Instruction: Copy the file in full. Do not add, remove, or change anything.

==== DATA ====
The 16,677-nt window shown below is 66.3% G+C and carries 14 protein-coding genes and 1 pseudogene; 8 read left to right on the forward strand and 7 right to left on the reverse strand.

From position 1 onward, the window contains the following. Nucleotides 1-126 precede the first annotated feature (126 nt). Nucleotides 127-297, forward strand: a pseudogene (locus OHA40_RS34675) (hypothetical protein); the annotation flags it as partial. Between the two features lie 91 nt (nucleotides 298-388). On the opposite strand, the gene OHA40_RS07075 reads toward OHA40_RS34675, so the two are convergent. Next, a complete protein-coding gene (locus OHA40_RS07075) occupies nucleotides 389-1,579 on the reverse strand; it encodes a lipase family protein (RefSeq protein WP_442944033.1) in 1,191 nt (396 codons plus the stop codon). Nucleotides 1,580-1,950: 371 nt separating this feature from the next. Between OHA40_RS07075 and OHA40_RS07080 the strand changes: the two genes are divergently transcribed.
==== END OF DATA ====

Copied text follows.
The 16,677-nt window shown below is 66.3% G+C and carries 14 protein-coding genes and 1 pseudogene; 8 read left to right on the forward strand and 7 right to left on the reverse strand.

From position 1 onward, the window contains the following. Nucleotides 1-126 precede the first annotated feature (126 nt). Nucleotides 127-297, forward strand: a pseudogene (locus OHA40_RS34675) (hypothetical protein); the annotation flags it as partial. Between the two features lie 91 nt (nucleotides 298-388). On the opposite strand, the gene OHA40_RS07075 reads toward OHA40_RS34675, so the two are convergent. Next, a complete protein-coding gene (locus OHA40_RS07075) occupies nucleotides 389-1,579 on the reverse strand; it encodes a lipase family protein (RefSeq protein WP_442944033.1) in 1,191 nt (396 codons plus the stop codon). Nucleotides 1,580-1,950: 371 nt separating this feature from the next. Between OHA40_RS07075 and OHA40_RS07080 the strand changes: the two genes are divergently transcribed.